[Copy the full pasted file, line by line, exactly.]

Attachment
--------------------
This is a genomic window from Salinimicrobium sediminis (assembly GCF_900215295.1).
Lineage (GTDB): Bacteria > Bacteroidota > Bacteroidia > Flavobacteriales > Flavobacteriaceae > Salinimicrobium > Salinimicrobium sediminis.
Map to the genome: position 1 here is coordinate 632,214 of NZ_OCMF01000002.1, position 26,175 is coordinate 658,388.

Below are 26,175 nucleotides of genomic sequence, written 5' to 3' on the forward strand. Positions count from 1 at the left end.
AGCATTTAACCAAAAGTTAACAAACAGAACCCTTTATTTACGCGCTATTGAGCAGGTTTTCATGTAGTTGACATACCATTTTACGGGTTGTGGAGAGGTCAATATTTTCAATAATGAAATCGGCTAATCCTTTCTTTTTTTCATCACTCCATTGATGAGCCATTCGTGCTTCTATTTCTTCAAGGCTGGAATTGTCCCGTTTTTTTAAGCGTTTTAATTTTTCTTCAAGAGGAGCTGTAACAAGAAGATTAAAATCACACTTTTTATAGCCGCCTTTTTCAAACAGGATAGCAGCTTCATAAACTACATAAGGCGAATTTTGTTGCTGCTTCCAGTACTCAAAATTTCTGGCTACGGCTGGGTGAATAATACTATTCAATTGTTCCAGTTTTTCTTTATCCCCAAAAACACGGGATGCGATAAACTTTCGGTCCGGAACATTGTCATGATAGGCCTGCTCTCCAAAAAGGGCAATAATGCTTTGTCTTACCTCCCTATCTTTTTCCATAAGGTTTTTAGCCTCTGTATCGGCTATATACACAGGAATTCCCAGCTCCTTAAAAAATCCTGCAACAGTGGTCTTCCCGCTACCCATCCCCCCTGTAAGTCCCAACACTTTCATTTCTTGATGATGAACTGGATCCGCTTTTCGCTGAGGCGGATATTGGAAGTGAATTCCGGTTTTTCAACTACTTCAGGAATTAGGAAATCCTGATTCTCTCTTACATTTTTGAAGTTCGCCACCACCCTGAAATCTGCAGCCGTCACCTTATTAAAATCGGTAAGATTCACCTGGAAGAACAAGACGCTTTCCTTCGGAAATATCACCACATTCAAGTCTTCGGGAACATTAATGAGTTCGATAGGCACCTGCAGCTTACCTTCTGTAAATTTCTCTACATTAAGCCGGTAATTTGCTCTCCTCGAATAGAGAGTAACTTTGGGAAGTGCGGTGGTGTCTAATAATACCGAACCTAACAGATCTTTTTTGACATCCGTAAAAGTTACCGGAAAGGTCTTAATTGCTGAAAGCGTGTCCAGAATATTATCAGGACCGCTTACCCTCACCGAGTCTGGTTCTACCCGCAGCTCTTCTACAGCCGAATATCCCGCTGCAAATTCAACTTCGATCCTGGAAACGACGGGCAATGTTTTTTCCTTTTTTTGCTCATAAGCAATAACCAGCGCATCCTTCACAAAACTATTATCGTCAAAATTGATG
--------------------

This is a genomic window from Salinimicrobium sediminis (assembly GCF_900215295.1).
Lineage (GTDB): Bacteria > Bacteroidota > Bacteroidia > Flavobacteriales > Flavobacteriaceae > Salinimicrobium > Salinimicrobium sediminis.
Map to the genome: position 1 here is coordinate 632,214 of NZ_OCMF01000002.1, position 26,175 is coordinate 658,388.

Below are 26,175 nucleotides of genomic sequence, written 5' to 3' on the forward strand. Positions count from 1 at the left end.
AGCATTTAACCAAAAGTTAACAAACAGAACCCTTTATTTACGCGCTATTGAGCAGGTTTTCATGTAGTTGACATACCATTTTACGGGTTGTGGAGAGGTCAATATTTTCAATAATGAAATCGGCTAATCCTTTCTTTTTTTCATCACTCCATTGATGAGCCATTCGTGCTTCTATTTCTTCAAGGCTGGAATTGTCCCGTTTTTTTAAGCGTTTTAATTTTTCTTCAAGAGGAGCTGTAACAAGAAGATTAAAATCACACTTTTTATAGCCGCCTTTTTCAAACAGGATAGCAGCTTCATAAACTACATAAGGCGAATTTTGTTGCTGCTTCCAGTACTCAAAATTTCTGGCTACGGCTGGGTGAATAATACTATTCAATTGTTCCAGTTTTTCTTTATCCCCAAAAACACGGGATGCGATAAACTTTCGGTCCGGAACATTGTCATGATAGGCCTGCTCTCCAAAAAGGGCAATAATGCTTTGTCTTACCTCCCTATCTTTTTCCATAAGGTTTTTAGCCTCTGTATCGGCTATATACACAGGAATTCCCAGCTCCTTAAAAAATCCTGCAACAGTGGTCTTCCCGCTACCCATCCCCCCTGTAAGTCCCAACACTTTCATTTCTTGATGATGAACTGGATCCGCTTTTCGCTGAGGCGGATATTGGAAGTGAATTCCGGTTTTTCAACTACTTCAGGAATTAGGAAATCCTGATTCTCTCTTACATTTTTGAAGTTCGCCACCACCCTGAAATCTGCAGCCGTCACCTTATTAAAATCGGTAAGATTCACCTGGAAGAACAAGACGCTTTCCTTCGGAAATATCACCACATTCAAGTCTTCGGGAACATTAATGAGTTCGATAGGCACCTGCAGCTTACCTTCTGTAAATTTCTCTACATTAAGCCGGTAATTTGCTCTCCTCGAATAGAGAGTAACTTTGGGAAGTGCGGTGGTGTCTAATAATACCGAACCTAACAGATCTTTTTTGACATCCGTAAAAGTTACCGGAAAGGTCTTAATTGCTGAAAGCGTGTCCAGAATATTATCAGGACCGCTTACCCTCACCGAGTCTGGTTCTACCCGCAGCTCTTCTACAGCCGAATATCCCGCTGCAAATTCAACTTCGATCCTGGAAACGACGGGCAATGTTTTTTCCTTTTTTTGCTCATAAGCAATAACCAGCGCATCCTTCACAAAACTATTATCGTCAAAATTGATG